Friday, June 7, 2019

My Log 738 June 7 2019: Chronicles from my Tenth Decade: 173; I step up to the plate as our new Foreign Minister; I outline my first action, which immediately solves to everyone’s satisfaction the Meng Wanzhou dilemma, and makes us matey with China again

I don’t know whether Canada needs a new Prime Minister, but we sure as hell do need a new Foreign Minister, our present one, a former financial reporter with the right-wing press, having apparently decided that schoolmarmish lecturing of major powers is a route to their heart.
Okay, fellas, I am now the Foreign Minister.
My first job is to settle this mess our government has created with China, the sort of mess that has our farmers in despair, for one thing, and which has transformed Canada from being, as it has been traditionally since 1949, a calm and reasoned voice capable of remaining friends not only with our Western allies, but also with some of the more rational communist entities, among which I would number China.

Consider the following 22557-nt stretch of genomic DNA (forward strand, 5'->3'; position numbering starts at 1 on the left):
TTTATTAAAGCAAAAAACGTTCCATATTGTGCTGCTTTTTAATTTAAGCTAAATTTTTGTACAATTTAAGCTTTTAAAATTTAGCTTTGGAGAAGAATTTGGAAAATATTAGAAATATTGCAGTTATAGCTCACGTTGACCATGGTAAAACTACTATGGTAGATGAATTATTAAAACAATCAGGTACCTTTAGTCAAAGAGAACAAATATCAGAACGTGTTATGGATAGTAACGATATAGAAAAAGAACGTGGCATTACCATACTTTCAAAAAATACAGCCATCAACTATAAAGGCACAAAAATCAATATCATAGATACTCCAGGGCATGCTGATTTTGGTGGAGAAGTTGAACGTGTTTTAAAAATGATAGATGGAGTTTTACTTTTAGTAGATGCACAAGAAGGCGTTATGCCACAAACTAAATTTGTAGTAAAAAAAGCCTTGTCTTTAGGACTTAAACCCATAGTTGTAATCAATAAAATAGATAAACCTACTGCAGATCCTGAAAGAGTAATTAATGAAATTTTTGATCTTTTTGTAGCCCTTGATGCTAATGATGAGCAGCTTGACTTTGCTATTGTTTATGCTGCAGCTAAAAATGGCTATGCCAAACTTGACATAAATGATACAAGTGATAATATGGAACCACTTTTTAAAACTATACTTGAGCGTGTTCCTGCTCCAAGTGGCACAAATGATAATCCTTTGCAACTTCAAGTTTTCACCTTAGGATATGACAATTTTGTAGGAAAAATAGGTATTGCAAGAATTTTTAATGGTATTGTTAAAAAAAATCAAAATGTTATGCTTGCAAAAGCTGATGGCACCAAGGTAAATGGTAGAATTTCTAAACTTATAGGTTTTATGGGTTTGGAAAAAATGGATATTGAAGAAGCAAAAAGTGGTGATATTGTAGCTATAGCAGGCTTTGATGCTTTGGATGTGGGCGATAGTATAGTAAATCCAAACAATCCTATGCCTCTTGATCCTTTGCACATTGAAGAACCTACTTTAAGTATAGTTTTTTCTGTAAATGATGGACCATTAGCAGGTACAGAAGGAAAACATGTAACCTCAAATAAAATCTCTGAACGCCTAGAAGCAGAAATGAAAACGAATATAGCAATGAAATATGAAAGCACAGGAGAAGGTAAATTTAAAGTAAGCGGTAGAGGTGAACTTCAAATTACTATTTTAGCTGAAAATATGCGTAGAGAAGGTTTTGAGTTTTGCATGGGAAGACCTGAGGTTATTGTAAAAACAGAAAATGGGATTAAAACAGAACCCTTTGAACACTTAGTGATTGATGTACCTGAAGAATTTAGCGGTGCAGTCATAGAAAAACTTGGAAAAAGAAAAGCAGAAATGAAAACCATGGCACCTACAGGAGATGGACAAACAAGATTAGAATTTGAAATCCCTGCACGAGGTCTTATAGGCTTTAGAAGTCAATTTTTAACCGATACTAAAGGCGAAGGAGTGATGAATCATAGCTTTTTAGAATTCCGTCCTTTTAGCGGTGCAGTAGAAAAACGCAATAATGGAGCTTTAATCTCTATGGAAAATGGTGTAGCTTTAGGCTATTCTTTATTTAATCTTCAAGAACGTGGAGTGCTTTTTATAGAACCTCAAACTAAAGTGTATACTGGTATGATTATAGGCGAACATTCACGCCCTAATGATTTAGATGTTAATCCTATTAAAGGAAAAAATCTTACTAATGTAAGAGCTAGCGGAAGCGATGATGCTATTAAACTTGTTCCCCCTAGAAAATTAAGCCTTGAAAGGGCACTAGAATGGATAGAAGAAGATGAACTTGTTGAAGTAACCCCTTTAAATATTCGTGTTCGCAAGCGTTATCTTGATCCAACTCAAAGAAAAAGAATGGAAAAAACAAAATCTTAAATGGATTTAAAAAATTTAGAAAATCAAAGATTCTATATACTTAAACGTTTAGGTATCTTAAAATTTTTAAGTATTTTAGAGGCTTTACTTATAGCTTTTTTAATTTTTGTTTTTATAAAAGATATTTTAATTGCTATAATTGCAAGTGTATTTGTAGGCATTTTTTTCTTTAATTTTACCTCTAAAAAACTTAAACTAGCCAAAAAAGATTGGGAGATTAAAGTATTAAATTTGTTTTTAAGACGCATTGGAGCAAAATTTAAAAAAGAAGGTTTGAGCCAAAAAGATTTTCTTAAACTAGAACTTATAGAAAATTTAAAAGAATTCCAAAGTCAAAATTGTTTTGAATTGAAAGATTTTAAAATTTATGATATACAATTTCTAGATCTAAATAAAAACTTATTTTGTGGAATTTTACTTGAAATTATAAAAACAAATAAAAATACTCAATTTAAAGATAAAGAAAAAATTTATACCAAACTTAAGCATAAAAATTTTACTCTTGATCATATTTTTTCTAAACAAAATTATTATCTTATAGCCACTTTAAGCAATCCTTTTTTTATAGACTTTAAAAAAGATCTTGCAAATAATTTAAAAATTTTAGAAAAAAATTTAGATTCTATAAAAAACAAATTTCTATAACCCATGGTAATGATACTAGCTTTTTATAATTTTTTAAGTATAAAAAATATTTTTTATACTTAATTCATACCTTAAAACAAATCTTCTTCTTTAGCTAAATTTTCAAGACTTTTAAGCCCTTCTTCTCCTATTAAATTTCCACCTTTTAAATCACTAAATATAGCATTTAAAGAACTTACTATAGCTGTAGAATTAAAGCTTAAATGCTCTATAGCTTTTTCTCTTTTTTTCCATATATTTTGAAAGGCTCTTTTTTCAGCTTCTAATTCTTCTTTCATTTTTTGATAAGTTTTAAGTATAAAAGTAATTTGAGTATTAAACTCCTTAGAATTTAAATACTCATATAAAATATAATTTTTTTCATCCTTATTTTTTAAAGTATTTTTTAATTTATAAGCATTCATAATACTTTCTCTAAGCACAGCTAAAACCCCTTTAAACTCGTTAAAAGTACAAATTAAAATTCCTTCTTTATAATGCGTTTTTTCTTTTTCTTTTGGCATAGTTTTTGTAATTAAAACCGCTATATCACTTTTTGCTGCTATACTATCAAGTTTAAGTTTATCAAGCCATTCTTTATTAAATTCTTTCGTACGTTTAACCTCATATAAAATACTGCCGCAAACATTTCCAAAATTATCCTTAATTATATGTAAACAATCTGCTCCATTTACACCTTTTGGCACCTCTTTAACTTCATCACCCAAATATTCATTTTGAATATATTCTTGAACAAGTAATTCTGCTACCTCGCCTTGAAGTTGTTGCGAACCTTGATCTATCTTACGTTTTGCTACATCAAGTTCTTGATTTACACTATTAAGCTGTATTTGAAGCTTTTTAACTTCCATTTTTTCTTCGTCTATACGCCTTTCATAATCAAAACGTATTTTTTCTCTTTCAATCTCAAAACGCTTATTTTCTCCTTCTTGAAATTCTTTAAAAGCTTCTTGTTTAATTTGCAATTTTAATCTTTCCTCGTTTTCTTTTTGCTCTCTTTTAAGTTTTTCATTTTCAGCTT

Our take-off point should be that the Chinese government, although not using methods we would use in Canada, is doing a good job for its people, and should be encouraged to keep on doing it.
I take the first plane to Beijing, where I am quickly seated with either the Big Poobah himself, Xi Jinping, or with the senior but somewhat lesser minister Wang Yi, Minister of Foreign Affairs, a man who has not only  spent a year as a visiting scholar at Georgetown University  in the United States, but who has held his position for six years, uninterrupted since March 2013, and whose wife is the daughter of Qian Jiadon,  the secretary of Zhou Enlai, who, as everybody knows, was always the Chinese Communist leader most admired and trusted in the Western world.
There, I tell him, Listen, man, you and I both know that unfortunately the United States, though a cruel accident of history, has elected a crazy person to its presidency, and this crazy person, busy doing crazy things almost daily, is throwing a wrench into just about every multilateral international organization, but is also withdrawing from agreements that were hard won by skilled diplomats from all sides in  past years. Even from the super important matters covering armaments.